Should you sell your data?

Are we more than our data?

By Morf Morford

Tacoma Daily Index

“There will come a time when it isn’t ‘They’re spying on me through my phone’ anymore. Eventually, it will be ‘My phone is spying on me’.” – Philip K. Dick

Here’s a moral dilemma for our times; social media sites, among many others traffic in our aggregated but personal data.

Should we be complicit in it – and profit from it?

Is our data “personal” in any sense of the word or is it the semi-accidental collection of encounters and expressions any of us have in a “connected” world?

Big data is precisely that – massive amounts of data that listens in and digests every factoid it can absorb until it finds a useful (and profitable) place to spit it out.

Every device, app or website is a vacuum for any and every scrap of data.

In other words big data is huge but nonspecific.

Get ready for smarter, more specific data.

And more intrusive data collection.

What’s your own data worth to you?

Is data, in any form, smaller, bigger, more personalized, or less, the answer to our problems? Or the problem that defies any answer?

Here’s one view; “When we have all data online it will be great for humanity. It is a prerequisite to solving many problems that humankind faces.” – Robert Cailliau, Belgian informatics engineer and computer scientist who, together with Tim Berners-Lee, developed the World Wide Web.

If you wish to participate in your own information aggregation and dispersal – in other words, participate in a profit-sharing program in your own life, you can do that.

You just might generate an additional, possibly even lucrative income stream. Details can be found here –

Who decides what our personal data is worth?

And who decides who should – or should not – have access to it?

If you are not paying for the product, you are the product

Nothing sums up a dystopian future landscape and economy better than the realization that all of the “free” services and our much-loved devices that we use many hours every day are really, like some sci-fi evil and alien force, scavenging our thoughts, conversations, and yes, photos, for its own devious purposes.

In other words, a constant flow of free information – from us – is the basis of most social media companies’ business model.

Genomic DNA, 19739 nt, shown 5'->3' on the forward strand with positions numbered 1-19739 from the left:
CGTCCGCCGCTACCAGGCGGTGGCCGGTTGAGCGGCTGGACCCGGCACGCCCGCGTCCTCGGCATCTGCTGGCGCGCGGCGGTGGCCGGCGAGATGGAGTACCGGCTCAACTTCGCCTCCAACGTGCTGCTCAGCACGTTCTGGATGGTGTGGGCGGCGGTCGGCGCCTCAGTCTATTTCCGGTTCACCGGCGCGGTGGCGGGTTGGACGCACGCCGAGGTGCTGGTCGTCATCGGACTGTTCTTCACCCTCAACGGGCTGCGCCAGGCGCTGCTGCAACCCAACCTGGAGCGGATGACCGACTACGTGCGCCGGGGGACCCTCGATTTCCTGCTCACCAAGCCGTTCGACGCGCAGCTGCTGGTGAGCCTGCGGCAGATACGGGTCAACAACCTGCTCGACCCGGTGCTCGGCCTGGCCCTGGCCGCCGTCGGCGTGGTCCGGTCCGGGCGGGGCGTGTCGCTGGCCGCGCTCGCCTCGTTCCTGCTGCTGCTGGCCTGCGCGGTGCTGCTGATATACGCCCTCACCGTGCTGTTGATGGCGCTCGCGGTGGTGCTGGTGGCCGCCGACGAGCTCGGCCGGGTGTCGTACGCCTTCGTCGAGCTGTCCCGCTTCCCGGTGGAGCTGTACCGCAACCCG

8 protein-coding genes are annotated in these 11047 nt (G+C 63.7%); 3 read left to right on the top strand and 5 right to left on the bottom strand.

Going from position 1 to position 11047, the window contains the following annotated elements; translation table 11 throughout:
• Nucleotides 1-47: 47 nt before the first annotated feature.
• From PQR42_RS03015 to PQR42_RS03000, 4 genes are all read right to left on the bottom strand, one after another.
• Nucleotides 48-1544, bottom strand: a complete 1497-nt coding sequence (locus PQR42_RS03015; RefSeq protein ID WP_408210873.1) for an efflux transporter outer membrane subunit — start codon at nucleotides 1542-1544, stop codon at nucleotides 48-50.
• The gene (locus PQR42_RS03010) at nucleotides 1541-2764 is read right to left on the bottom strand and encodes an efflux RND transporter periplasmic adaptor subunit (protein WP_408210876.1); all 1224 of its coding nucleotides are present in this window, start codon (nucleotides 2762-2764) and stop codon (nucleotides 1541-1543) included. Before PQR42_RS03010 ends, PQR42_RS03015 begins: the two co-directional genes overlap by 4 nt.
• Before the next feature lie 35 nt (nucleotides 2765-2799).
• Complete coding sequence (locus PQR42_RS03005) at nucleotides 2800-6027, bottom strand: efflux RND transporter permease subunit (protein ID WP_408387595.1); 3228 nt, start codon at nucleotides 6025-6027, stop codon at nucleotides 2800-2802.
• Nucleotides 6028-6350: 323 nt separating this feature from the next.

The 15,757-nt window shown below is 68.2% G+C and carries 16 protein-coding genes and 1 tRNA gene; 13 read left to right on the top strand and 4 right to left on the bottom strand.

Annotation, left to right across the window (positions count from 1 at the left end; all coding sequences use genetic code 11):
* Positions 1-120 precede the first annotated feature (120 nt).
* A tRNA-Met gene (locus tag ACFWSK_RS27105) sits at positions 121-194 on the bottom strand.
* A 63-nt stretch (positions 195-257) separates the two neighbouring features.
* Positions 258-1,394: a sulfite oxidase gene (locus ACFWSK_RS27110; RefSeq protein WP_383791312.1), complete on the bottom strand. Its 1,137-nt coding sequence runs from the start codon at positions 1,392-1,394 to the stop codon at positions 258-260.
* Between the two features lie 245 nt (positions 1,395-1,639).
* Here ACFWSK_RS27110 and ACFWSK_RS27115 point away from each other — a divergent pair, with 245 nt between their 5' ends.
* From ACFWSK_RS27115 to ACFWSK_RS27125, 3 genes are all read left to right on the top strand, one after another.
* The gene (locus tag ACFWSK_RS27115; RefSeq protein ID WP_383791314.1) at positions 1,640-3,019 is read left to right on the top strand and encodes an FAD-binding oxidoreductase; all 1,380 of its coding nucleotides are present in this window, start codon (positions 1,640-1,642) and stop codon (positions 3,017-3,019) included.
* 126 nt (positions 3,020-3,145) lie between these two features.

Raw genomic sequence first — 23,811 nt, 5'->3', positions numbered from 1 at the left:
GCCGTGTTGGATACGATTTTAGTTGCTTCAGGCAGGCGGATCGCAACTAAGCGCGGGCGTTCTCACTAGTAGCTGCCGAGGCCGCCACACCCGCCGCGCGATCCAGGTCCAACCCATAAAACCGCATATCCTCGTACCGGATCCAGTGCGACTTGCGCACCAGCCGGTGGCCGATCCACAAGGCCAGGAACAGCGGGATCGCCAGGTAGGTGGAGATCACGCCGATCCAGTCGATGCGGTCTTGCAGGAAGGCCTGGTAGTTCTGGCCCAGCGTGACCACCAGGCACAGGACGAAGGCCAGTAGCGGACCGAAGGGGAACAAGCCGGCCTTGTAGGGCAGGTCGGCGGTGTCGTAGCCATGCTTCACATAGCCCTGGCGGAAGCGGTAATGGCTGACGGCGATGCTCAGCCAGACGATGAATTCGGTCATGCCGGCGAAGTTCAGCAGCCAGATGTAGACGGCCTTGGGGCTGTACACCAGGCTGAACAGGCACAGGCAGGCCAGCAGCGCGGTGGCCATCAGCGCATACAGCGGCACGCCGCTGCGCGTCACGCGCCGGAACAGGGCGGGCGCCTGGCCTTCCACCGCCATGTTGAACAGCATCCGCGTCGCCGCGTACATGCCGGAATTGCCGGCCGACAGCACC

Facebook’s terrible, no good, very bad month

October of 2021 will certainly be a pivotal month for Facebook.

A CBS 60 Minutes segment featuring a prominent Facebook whistle-blower (you can see it here – described Facebook as being destructive to our political atmosphere and processes, our mental health, our young people (especially girls) and even contributes, or is, at the very least, a forum for ethnic violence and human trafficking.

And the company does all of that with an eye on corporate profits with, according to the whistle-blower, a rampant disregard for individual, social or political consequences.

Besides the public relations fiasco that was broadcast on 60 Minutes, Facebook had a 6 hour outage on the first Monday of the month.

It cost the company about 160 million dollars.

Mark Zuckerberg’s stock loss hit $6 billion.

The outage included Instagram and messaging service WhatsApp.

It wasn’t hackers. It was internal gateway protocols and configuration changes.

And this is the company almost half of the world’s population use on a regular basis – 40% of Americans use it every day.

It would be difficult to make the argument that Facebook, or social media as a whole, have made us better citizens and neighbors – or even better human beings.

It would be far easier to believe that social media,and Facebook most of all, has made us more insecure, less trusting, more pessimistic and more fearful – and our young people less prepared to face the challenges and responsibilities of adult life.

From lies about rigged elections to sheer medical quackery during a pandemic to nutty conspiracies about chemtrails and lizard people, where else, besides Facebook will you have access to such so-called information?

Have we reached peak Facebook?

For more and more of us, this transaction that we may have not entirely voluntarily entered is becoming more and more questionable.

A coalition of advocacy groups is calling on Facebook and Instagram users to log out of both platforms for one day on November 10.

Facebook deactivation

If you want to temporarily deactivate your Facebook account:

From your main profile, click the arrow icon in the extreme top right corner of Facebook.

Select Settings & Privacy, then click Settings.

Click Your Facebook Information in the left column. If you have Facebook access to a page in the new Pages experience: Click Privacy, then click Your Facebook Information.

Click Deactivation and Deletion.

Choose Deactivate Account, then click Continue to Account Deactivation and follow the instructions to confirm.

I’ve been wondering how young people, those who never knew a world before social media, will cope with, or even leave behind the digital landscape we have built around them.

The internet is forever, we used to say, but I think we need a better definition of forever.